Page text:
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Going to Reggio Emilia!

October 13, 2009

duplicity* OK, he’s actually in Rome here, but I just wanted an excuse to insert a Clive Owen picture.

Hello all [five of you]!!  I’m happy to announce to you that I will head to Reggio Emilia, Italy, on Friday.  I’ll be there to attend Reggio Children’s study week on documentation (and to eat).  I am thrilled to be going with three of my collegues to learn  directly from the people who do so much to shape early childhood education, in such a special town.

After World War II, the town was given municipal money, and decided to use this money to fund schools for the very young.  Although the money didn’t cover all they wanted for the schools, the community chipped in to make it happen . . . local farmers and grocers donated food, those with building experience helped lay the foundation, and families came together to determine what would be important for their children in these new schools.  The community played a vital role in the creation of these infant/toddler centers and pre-schools, and involving the community continues to be a cornerstone of the approach.  These are the roots for the Reggio approach.

Sixty years later, the educational philosophy emanating from Reggio Emilia has touched the far corners of the Earth.  Rather than a program or curriculum, Reggio is a philosophy to educating the very young that puts the child at the center of his or her education.  The Reggio approach acknowledges that children have rights, rather than needs, and it is not the teacher’s job to “fill the empty vessel,” but to help guide the child on his own path of learning.  In Reggio Emilia, schools are places where the exchange of ideas occurs between teachers, children, parents, and the community.

“Consider children not for their lackings, but for what they are able to do.”

The teachers of Reggio Emilia have drawn from Bruner, Piaget, Dewey, Gardner, Montessori, and other educational theorists, challenging their ideas and taking them further to support early childhood education.  At the crux of the approach is the idea that teachers are learners, and that the process of learning has no end.  In this idea, teachers work with students to construct knowledge, actively listening to the child’s theories about the surrounding world.  Adults must be able to put aside their ideas to support those of the children.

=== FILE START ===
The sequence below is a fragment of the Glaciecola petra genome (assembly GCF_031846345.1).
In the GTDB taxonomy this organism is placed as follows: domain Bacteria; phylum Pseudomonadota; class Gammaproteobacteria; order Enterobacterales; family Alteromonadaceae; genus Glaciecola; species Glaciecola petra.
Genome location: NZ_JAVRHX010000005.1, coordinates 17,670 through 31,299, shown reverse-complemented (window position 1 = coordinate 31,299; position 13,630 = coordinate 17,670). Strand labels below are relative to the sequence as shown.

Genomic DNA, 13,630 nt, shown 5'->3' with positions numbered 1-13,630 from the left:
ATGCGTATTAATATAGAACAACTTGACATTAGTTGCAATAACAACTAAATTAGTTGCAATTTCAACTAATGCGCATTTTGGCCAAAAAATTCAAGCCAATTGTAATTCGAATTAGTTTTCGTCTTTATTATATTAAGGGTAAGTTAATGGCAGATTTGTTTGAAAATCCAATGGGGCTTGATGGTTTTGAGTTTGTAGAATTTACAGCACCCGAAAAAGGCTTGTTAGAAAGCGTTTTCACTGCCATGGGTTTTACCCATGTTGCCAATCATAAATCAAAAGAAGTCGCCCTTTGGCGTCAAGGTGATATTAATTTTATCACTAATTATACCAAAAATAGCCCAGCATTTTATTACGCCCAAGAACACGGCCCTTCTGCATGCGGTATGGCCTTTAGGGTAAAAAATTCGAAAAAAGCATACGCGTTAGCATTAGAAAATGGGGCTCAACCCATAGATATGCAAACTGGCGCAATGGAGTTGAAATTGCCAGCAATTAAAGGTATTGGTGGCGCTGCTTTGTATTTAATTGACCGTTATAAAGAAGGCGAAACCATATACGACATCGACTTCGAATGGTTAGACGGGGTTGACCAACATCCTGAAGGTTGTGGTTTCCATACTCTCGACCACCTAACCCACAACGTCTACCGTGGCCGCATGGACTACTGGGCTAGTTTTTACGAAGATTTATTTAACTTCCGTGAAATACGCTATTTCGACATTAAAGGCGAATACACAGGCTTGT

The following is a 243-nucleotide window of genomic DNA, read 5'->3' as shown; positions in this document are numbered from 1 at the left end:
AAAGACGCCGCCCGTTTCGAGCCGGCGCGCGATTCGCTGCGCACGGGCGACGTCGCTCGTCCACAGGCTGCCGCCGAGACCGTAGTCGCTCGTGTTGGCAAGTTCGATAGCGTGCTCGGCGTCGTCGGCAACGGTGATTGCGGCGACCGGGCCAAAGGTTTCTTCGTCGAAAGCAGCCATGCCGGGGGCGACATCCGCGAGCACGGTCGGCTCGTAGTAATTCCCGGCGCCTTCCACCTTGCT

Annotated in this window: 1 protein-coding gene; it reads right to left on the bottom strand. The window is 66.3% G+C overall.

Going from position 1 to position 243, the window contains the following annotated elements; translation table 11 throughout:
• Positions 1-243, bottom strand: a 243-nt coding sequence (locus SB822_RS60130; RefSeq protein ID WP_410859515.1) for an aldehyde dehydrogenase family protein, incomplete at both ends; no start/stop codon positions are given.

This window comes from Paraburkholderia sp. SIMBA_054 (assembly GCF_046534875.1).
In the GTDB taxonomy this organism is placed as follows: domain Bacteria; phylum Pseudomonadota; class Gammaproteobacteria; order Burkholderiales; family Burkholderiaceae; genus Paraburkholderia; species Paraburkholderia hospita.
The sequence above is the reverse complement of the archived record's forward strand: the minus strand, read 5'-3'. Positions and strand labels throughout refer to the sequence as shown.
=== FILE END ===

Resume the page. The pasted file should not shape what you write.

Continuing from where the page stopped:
I know there are many more cornerstones of Reggio, such as the learning environment and documentation, which I hope to elaborate more on later.  In the meantime, feel free to add any of your thoughts on the topic!

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Ciao, bella!

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3 Comments leave one →
  1. Robin permalink
    October 15, 2009 5:35 am

    The guiding principles are wonderful, but don’t be afraid to direct. Creativity and voice often come from having parameters that allow the child to find their way. (At least, that’s my opinion.)

  2. October 15, 2009 3:09 pm

    You are so fortunate to be going to spend time in Reggio Emilia, I am immensely envious. I attended a conference here in Australia, with three teachers from Reggio as guest speakers and it was truly fascinating and inspiring, to see it in person would be incredible.

    I look forward to reading about your adventures.

    • laurenmeyer permalink*
      October 16, 2009 10:57 am

      I’ll be blogging about my experience next week, so stay tuned!

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